Gable Speaks Out!
by May Mann
Silver Screen magazine, October 1948
Clark Gable breaks down and answers some of the questions fans and friends are asking.
What does Clark Gable want from life? What does he anticipate? What does he hope for today and plan for his future tomorrow? What is most important to Gable, who professionally is the screen’s most romantic star; who personally is America’s most eligible bachelor?
These are pertinent questions regarding “The King”, whom his intimates term “The Unpredictable”, accustomed to an exciting, exhilarating and adventurous life. What is on Mr. Gable’s mind has been a matter of his own exclusive counsel for too long—up to now.
At Fieldsie and Walter Lang’s big party, Clark arrived with a new and beautiful blonde. The usual buzz that is attendant whenever Clark appears was obvious even in this celebrity circle of guests. It was a full minute before anyone noted that Ann Sothern was the girl. Speculation began. “Is this the new big Gable romance?” His friends are always hopeful. But it was soon determined that this was not “the great love”, but rather two people out for laughs together on a pleasant evening.
“Will he ever fall in love again?” several sighed. “He’s such a great guy, and so alone.” So I decided to find out by directly asking Mr. G. himself.
I closed my eyes and ran the gamut of Van Johnson, Walter Pidgeon, Brian Donlevy, John Hodiak and Marshall Thompson to reach Gable. They were all working side by side in the new Gable picture, “Command Decision”, at MGM. With concentration on Mr. G, and his problems in life, if any, I managed to signal him away from the group.
“Hi, Sweater Girl. What’s on your mind today?” his greeting was coupled with quick approval. He had a healthy glow, a deep tan, high spirits and an amiability that dared me to say, “You.” Mr. G. laughed.
“Are you so terribly lonely?” I pursued, remembering the lamentations of his friends.
“No, Dear,” his right eyebrow shot up in a whimsical grin. “The only loneliness to descend upon me is the possible loss of my cook. Some friends sampled her chicken and dumplings, and they’ve asked her to work for them.”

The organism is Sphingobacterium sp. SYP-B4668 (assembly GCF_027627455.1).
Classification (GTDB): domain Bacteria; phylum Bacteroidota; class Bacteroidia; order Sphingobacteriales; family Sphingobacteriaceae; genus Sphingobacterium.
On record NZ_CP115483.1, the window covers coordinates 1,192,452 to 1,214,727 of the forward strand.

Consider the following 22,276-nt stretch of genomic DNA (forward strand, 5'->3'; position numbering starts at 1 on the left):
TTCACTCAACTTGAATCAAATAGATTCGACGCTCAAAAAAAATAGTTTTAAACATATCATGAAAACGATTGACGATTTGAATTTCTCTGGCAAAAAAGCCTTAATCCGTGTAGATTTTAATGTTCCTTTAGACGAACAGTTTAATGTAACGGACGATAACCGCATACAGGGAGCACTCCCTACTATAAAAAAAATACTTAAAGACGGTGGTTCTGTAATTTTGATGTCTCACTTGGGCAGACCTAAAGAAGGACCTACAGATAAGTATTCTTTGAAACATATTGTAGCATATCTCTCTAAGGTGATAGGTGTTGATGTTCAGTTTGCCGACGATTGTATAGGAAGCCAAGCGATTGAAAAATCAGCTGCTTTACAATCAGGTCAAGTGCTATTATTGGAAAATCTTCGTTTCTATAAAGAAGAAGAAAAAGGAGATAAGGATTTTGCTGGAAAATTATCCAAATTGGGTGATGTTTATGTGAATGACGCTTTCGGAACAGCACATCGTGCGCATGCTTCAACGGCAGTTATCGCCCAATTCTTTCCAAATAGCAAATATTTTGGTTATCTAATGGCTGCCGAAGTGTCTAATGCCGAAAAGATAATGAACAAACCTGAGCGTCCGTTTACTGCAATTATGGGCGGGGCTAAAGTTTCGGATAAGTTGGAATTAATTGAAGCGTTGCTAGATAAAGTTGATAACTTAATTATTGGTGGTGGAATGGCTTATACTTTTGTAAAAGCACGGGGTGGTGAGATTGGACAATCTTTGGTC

Mr. G. then lit a cigarette and settled in the big red leather chair by the door in his dressing room. Noting a pair of newly purchased woolen socks pilling out of a paper sack, he arose, retrieved them and placed them neatly on the dressing table. They were bright blue with a red and tan diamond shaped design. “Some color,” he remarked. He settled back comfortably again in his chair. “They thought she was my regular cook,” he continued, “but she was ‘standing in’ that night, since my regular cook was ill. I said, sure, go ahead take her. This morning my regular cook calls that she may not be coming back.”
“Do you cook?”
“Hardly,” he confessed. “I’m chore boy. Like to get up early and get things going, make fires on camping trips and get things started. But noooo, I don’t say I cook well!”
“What about all those 5,000 proposals that make you the most-proposed-to-man in the world?” I queried.
“Am I?” he fenced, slightly embarrassed, for he’s a very modest man. Then, “I hope there are a few good cooks among them. Now, how is it possible to turn down a lady’s proposal and still be a gentleman? I’ve wondered about that.”
“I’ll propose to you, purely for professional reasons, and we’ll find out by getting your reaction.” I proffered.
Mr. G. met the challenge smoothly, as Gable would. “I wouldn’t have my heart in it,” he replied, “because you wouldn’t have your heart in it.” There are those who say he’d have made a good lawyer.
“I have no intention of getting married—unless.” He stopped, grinned. Unless, of course, he should fall in love.